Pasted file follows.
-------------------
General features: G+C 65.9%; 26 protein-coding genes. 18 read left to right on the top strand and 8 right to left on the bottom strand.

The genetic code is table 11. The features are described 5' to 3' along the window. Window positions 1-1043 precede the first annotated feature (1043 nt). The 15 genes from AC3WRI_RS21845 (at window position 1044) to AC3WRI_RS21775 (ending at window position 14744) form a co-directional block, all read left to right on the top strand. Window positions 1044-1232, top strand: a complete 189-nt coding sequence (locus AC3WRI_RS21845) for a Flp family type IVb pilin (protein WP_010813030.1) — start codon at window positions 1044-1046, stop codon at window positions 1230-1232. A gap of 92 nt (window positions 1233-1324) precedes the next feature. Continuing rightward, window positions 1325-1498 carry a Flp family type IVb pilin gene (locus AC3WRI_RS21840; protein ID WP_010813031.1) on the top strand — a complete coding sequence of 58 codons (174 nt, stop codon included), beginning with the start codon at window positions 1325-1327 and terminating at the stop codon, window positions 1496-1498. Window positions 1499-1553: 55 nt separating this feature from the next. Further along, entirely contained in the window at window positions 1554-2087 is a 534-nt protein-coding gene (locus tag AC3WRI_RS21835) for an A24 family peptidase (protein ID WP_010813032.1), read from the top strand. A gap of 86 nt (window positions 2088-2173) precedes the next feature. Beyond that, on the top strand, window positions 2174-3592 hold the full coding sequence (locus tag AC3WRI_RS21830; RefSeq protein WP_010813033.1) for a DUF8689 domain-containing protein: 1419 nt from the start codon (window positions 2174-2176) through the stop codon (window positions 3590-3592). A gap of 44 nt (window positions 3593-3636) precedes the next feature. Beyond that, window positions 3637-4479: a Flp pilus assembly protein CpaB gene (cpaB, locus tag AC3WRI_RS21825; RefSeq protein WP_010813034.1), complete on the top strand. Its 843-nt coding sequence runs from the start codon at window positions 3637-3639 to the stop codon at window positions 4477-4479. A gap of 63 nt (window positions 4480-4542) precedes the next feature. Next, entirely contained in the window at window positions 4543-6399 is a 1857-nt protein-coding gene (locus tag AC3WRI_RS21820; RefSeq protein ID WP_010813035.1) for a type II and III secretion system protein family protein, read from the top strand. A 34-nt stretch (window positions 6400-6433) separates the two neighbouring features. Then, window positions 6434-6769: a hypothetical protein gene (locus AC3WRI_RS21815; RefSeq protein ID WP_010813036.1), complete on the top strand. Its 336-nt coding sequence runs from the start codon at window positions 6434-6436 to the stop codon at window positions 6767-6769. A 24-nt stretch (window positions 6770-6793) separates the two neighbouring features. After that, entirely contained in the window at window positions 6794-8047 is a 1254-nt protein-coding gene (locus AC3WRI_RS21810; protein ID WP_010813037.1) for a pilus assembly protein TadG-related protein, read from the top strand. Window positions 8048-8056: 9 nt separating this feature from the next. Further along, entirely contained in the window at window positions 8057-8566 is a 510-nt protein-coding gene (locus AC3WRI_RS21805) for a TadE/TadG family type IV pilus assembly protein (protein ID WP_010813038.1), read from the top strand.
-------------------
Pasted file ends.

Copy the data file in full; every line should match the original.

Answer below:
General features: G+C 65.9%; 26 protein-coding genes. 18 read left to right on the top strand and 8 right to left on the bottom strand.

The genetic code is table 11. The features are described 5' to 3' along the window. Window positions 1-1043 precede the first annotated feature (1043 nt). The 15 genes from AC3WRI_RS21845 (at window position 1044) to AC3WRI_RS21775 (ending at window position 14744) form a co-directional block, all read left to right on the top strand. Window positions 1044-1232, top strand: a complete 189-nt coding sequence (locus AC3WRI_RS21845) for a Flp family type IVb pilin (protein WP_010813030.1) — start codon at window positions 1044-1046, stop codon at window positions 1230-1232. A gap of 92 nt (window positions 1233-1324) precedes the next feature. Continuing rightward, window positions 1325-1498 carry a Flp family type IVb pilin gene (locus AC3WRI_RS21840; protein ID WP_010813031.1) on the top strand — a complete coding sequence of 58 codons (174 nt, stop codon included), beginning with the start codon at window positions 1325-1327 and terminating at the stop codon, window positions 1496-1498. Window positions 1499-1553: 55 nt separating this feature from the next. Further along, entirely contained in the window at window positions 1554-2087 is a 534-nt protein-coding gene (locus tag AC3WRI_RS21835) for an A24 family peptidase (protein ID WP_010813032.1), read from the top strand. A gap of 86 nt (window positions 2088-2173) precedes the next feature. Beyond that, on the top strand, window positions 2174-3592 hold the full coding sequence (locus tag AC3WRI_RS21830; RefSeq protein WP_010813033.1) for a DUF8689 domain-containing protein: 1419 nt from the start codon (window positions 2174-2176) through the stop codon (window positions 3590-3592). A gap of 44 nt (window positions 3593-3636) precedes the next feature. Beyond that, window positions 3637-4479: a Flp pilus assembly protein CpaB gene (cpaB, locus tag AC3WRI_RS21825; RefSeq protein WP_010813034.1), complete on the top strand. Its 843-nt coding sequence runs from the start codon at window positions 3637-3639 to the stop codon at window positions 4477-4479. A gap of 63 nt (window positions 4480-4542) precedes the next feature. Next, entirely contained in the window at window positions 4543-6399 is a 1857-nt protein-coding gene (locus tag AC3WRI_RS21820; RefSeq protein ID WP_010813035.1) for a type II and III secretion system protein family protein, read from the top strand. A 34-nt stretch (window positions 6400-6433) separates the two neighbouring features. Then, window positions 6434-6769: a hypothetical protein gene (locus AC3WRI_RS21815; RefSeq protein ID WP_010813036.1), complete on the top strand. Its 336-nt coding sequence runs from the start codon at window positions 6434-6436 to the stop codon at window positions 6767-6769. A 24-nt stretch (window positions 6770-6793) separates the two neighbouring features. After that, entirely contained in the window at window positions 6794-8047 is a 1254-nt protein-coding gene (locus AC3WRI_RS21810; protein ID WP_010813037.1) for a pilus assembly protein TadG-related protein, read from the top strand. Window positions 8048-8056: 9 nt separating this feature from the next. Further along, entirely contained in the window at window positions 8057-8566 is a 510-nt protein-coding gene (locus AC3WRI_RS21805) for a TadE/TadG family type IV pilus assembly protein (protein ID WP_010813038.1), read from the top strand.